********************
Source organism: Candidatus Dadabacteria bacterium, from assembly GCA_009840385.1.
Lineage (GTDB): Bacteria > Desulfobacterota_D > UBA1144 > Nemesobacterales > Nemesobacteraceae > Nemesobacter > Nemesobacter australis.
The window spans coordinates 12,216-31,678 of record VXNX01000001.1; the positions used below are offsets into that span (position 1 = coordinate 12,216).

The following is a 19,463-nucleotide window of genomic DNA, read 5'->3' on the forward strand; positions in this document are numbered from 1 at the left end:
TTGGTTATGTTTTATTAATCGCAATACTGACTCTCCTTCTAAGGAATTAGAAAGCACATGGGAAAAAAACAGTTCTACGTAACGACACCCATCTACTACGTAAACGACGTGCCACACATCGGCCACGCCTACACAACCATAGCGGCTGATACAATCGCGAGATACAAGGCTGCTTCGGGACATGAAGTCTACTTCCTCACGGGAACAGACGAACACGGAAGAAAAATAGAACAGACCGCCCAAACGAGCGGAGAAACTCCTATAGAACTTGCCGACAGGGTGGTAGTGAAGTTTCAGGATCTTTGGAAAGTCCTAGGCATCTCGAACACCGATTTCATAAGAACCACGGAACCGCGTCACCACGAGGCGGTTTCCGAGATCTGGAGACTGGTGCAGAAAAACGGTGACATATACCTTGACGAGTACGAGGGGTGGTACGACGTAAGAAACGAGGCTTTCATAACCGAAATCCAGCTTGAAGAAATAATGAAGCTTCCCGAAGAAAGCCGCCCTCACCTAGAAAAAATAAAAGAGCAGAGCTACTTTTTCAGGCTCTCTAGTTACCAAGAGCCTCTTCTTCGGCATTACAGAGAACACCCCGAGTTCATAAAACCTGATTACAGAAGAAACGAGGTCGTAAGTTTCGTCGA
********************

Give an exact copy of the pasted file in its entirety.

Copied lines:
Source organism: Candidatus Dadabacteria bacterium, from assembly GCA_009840385.1.
Lineage (GTDB): Bacteria > Desulfobacterota_D > UBA1144 > Nemesobacterales > Nemesobacteraceae > Nemesobacter > Nemesobacter australis.
The window spans coordinates 12,216-31,678 of record VXNX01000001.1; the positions used below are offsets into that span (position 1 = coordinate 12,216).

The following is a 19,463-nucleotide window of genomic DNA, read 5'->3' on the forward strand; positions in this document are numbered from 1 at the left end:
TTGGTTATGTTTTATTAATCGCAATACTGACTCTCCTTCTAAGGAATTAGAAAGCACATGGGAAAAAAACAGTTCTACGTAACGACACCCATCTACTACGTAAACGACGTGCCACACATCGGCCACGCCTACACAACCATAGCGGCTGATACAATCGCGAGATACAAGGCTGCTTCGGGACATGAAGTCTACTTCCTCACGGGAACAGACGAACACGGAAGAAAAATAGAACAGACCGCCCAAACGAGCGGAGAAACTCCTATAGAACTTGCCGACAGGGTGGTAGTGAAGTTTCAGGATCTTTGGAAAGTCCTAGGCATCTCGAACACCGATTTCATAAGAACCACGGAACCGCGTCACCACGAGGCGGTTTCCGAGATCTGGAGACTGGTGCAGAAAAACGGTGACATATACCTTGACGAGTACGAGGGGTGGTACGACGTAAGAAACGAGGCTTTCATAACCGAAATCCAGCTTGAAGAAATAATGAAGCTTCCCGAAGAAAGCCGCCCTCACCTAGAAAAAATAAAAGAGCAGAGCTACTTTTTCAGGCTCTCTAGTTACCAAGAGCCTCTTCTTCGGCATTACAGAGAACACCCCGAGTTCATAAAACCTGATTACAGAAGAAACGAGGTCGTAAGTTTCGTCGA